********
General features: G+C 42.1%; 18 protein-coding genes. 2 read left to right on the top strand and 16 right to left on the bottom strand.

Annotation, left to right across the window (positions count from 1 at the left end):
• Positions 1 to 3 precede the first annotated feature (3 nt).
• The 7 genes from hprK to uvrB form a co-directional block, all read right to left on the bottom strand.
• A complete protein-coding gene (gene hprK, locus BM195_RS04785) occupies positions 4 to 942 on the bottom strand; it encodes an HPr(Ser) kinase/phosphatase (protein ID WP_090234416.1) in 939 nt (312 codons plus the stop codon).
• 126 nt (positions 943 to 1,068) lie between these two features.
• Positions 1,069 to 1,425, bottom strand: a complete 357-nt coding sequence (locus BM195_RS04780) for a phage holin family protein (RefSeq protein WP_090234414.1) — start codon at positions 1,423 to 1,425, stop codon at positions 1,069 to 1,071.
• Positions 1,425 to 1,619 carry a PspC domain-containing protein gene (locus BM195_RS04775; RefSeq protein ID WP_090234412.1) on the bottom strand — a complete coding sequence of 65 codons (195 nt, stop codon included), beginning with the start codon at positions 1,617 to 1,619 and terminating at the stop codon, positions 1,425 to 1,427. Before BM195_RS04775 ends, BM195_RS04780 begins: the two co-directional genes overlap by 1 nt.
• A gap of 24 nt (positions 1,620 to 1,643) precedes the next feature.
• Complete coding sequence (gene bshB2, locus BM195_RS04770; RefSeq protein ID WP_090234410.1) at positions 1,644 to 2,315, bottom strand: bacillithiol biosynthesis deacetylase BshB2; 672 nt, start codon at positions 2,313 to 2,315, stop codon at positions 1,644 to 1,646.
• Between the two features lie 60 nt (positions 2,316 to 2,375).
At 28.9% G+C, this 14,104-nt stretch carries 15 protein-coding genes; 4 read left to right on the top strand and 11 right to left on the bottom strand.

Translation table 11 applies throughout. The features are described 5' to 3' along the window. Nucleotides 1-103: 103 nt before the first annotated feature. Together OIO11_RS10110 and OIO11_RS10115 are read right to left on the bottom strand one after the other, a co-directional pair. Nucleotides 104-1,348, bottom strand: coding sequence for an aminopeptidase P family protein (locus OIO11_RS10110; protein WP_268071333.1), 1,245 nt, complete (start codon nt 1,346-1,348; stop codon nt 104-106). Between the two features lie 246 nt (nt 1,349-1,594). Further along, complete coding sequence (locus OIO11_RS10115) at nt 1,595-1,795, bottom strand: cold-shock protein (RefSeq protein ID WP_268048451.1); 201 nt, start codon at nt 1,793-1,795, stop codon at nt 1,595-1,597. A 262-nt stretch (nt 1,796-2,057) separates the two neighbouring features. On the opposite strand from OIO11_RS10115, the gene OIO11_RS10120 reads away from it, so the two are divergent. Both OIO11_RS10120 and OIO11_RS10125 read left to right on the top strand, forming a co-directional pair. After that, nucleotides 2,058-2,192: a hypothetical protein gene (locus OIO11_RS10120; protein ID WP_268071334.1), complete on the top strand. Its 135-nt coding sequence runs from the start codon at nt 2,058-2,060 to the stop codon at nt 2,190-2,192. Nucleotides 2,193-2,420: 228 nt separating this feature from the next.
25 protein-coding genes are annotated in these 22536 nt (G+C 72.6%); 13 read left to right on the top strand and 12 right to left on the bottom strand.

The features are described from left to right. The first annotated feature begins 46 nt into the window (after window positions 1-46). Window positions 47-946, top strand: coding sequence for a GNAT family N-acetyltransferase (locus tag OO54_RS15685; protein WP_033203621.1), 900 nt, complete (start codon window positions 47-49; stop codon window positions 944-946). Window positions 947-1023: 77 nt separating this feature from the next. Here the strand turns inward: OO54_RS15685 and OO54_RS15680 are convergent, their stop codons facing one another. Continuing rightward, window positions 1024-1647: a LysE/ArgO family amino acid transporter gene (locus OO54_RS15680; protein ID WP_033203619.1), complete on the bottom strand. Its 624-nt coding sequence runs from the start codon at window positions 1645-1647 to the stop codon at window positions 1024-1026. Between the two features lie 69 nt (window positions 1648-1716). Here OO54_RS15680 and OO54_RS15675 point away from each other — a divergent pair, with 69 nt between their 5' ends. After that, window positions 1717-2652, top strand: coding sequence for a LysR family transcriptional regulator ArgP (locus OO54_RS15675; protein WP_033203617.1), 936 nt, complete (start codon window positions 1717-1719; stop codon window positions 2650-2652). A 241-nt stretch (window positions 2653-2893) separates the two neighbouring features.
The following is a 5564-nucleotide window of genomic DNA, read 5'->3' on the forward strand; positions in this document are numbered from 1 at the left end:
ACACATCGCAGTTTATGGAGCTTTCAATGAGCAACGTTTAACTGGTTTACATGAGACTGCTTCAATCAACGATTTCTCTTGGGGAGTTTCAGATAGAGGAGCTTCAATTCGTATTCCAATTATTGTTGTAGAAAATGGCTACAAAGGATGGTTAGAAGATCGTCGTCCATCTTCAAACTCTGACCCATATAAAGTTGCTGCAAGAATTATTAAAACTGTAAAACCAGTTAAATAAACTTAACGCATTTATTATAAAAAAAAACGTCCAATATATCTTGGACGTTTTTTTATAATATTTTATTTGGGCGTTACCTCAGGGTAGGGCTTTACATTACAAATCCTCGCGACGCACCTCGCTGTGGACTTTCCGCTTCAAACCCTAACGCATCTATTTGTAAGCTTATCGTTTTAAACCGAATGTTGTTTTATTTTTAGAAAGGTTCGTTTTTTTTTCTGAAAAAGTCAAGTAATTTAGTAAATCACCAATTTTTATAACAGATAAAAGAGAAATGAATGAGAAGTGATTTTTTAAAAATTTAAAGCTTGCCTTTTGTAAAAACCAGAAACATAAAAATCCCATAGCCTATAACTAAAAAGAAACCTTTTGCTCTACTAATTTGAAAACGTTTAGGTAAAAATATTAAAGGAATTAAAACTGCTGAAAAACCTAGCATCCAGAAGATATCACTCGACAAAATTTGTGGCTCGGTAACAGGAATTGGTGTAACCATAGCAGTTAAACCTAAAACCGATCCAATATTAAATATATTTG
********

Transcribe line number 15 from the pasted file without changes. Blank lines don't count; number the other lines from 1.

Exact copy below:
The features are described from left to right. The first annotated feature begins 46 nt into the window (after window positions 1-46). Window positions 47-946, top strand: coding sequence for a GNAT family N-acetyltransferase (locus tag OO54_RS15685; protein WP_033203621.1), 900 nt, complete (start codon window positions 47-49; stop codon window positions 944-946). Window positions 947-1023: 77 nt separating this feature from the next. Here the strand turns inward: OO54_RS15685 and OO54_RS15680 are convergent, their stop codons facing one another. Continuing rightward, window positions 1024-1647: a LysE/ArgO family amino acid transporter gene (locus OO54_RS15680; protein ID WP_033203619.1), complete on the bottom strand. Its 624-nt coding sequence runs from the start codon at window positions 1645-1647 to the stop codon at window positions 1024-1026. Between the two features lie 69 nt (window positions 1648-1716). Here OO54_RS15680 and OO54_RS15675 point away from each other — a divergent pair, with 69 nt between their 5' ends. After that, window positions 1717-2652, top strand: coding sequence for a LysR family transcriptional regulator ArgP (locus OO54_RS15675; protein WP_033203617.1), 936 nt, complete (start codon window positions 1717-1719; stop codon window positions 2650-2652). A 241-nt stretch (window positions 2653-2893) separates the two neighbouring features.